Former leadership hopeful John O’Dowd now oversees the Department for Infrastructure, after a brief spell as interim minister in 2022. His department funds NI Water and has regulatory responsibility for commercial sand extraction, an industrial-scale activity that was unauthorised until 2021 and is still scarring the lough bed severely.

Stormont’s environmental governance record has been notably poor in recent years and some have seen its wider failings reflected in the lough’s devastated condition. It is difficult to see how this and future executives can instigate an effective recovery process without addressing the fragmented mess of government bodies, agencies and charities – about 20 in all, some with multiple conflicts of interest – that hold partial but no overall responsibility for the lough’s management. A motion passed by the Assembly earlier this month to establish a cross-departmental body to this end is an encouraging first step – although the devil will lie in the detail and implementation.

Another question is what role Dublin may have in the recovery process. It has pledged to invest up to €1 billion in the North by 2030 and, with a vast catchment area extending to Monaghan and Cavan, Lough Neagh is undeniably a cross-Border water body. North-South collaboration on watershed management was contemplated in the Belfast Agreement and it remains a mystery that Waterways Ireland, created at this time, has no jurisdiction over it. As civic and political discussions over Lough Neagh’s future heat up in the North, amid an apparent lack of interest from Westminster, is it time to start developing the integrated, all-island management structures certain experts have long been calling for?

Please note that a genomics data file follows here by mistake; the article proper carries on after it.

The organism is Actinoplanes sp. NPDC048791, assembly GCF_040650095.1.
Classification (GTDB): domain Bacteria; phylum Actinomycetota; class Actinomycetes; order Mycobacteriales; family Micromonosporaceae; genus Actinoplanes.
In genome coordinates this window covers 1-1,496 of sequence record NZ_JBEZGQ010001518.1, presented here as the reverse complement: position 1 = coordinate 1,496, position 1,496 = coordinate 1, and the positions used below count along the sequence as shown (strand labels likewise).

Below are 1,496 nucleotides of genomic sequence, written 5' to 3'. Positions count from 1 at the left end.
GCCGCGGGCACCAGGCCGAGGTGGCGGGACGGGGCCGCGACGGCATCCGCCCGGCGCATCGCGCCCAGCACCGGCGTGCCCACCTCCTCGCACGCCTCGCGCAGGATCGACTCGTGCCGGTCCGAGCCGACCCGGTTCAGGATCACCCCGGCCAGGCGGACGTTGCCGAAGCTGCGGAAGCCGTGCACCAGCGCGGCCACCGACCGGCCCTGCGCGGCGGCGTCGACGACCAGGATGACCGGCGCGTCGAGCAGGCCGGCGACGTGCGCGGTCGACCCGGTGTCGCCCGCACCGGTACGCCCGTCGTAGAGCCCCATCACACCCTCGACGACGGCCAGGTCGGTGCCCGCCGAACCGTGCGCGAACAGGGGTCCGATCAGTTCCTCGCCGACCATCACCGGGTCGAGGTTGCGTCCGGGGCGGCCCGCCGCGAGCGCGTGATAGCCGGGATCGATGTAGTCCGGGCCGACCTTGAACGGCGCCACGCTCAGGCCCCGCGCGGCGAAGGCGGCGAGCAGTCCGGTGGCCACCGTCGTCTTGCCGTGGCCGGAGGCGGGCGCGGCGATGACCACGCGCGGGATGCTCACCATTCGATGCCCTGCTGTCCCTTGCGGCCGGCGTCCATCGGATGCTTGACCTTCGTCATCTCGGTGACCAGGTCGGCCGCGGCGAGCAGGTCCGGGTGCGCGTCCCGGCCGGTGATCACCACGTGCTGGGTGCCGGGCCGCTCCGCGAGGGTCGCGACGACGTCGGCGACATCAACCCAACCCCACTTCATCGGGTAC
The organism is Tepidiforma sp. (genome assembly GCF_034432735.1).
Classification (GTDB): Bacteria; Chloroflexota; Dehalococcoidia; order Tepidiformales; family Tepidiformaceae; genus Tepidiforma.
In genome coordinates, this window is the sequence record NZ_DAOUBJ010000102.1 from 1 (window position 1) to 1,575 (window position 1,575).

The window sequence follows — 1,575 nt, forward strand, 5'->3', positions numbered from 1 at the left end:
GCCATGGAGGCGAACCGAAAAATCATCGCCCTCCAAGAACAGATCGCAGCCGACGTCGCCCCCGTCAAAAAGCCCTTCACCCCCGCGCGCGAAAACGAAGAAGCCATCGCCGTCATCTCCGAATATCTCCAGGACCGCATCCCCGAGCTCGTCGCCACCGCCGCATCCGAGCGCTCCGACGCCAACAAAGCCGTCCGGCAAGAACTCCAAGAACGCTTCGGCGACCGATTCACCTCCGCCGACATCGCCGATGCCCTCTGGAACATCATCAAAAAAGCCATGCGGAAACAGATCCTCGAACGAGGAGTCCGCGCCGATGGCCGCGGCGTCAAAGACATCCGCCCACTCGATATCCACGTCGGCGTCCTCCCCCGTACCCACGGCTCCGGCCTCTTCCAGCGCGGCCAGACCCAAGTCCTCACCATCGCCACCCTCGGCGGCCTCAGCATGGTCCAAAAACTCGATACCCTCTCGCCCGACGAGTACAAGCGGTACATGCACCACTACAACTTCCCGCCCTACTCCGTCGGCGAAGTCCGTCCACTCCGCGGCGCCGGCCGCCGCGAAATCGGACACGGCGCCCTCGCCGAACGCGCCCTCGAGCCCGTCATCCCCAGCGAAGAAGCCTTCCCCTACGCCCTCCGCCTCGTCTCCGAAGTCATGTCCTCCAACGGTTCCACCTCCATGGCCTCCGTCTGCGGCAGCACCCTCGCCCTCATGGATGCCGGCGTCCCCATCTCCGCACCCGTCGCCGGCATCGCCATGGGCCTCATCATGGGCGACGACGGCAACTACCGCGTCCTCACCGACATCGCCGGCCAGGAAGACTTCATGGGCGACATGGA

One challenge will be addressing a body of long-held and emerging grievances. This may include potential compensation claims for fishermen and other groups, as civil society calls for a “just settlement” at Lough Neagh, while developing an equitable management structure that affords a sense of ownership to the communities who rely on the lough. For many, a new ownership model is a necessary condition for any meaningful recovery at Lough Neagh. Some of this groundwork has already been done.

A valuable exercise on community ownership was carried out less than a decade ago. Other rights-based frameworks can provide examples, including proposals to afford legal rights to the lough, as has happened at threatened water bodies elsewhere. To say this is a test of its democratic institutions and the strength of civil society in the North is almost an understatement. Lough Neagh touches on the environment, public health, legacy and many more key areas of governance. If this Executive can make significant progress on Lough Neagh, it will be taking steps that have evaded administrations since the 1970s.

Lough Neagh has long been a carousel of buck-passing and various actors have profited from its degradation. This Executive and its partners in the recovery process have a crucial opportunity to break with cycles of failure and show it can safeguard a future for, arguably, this island’s most precious natural resource.

Tommy Greene is a journalist based in Belfast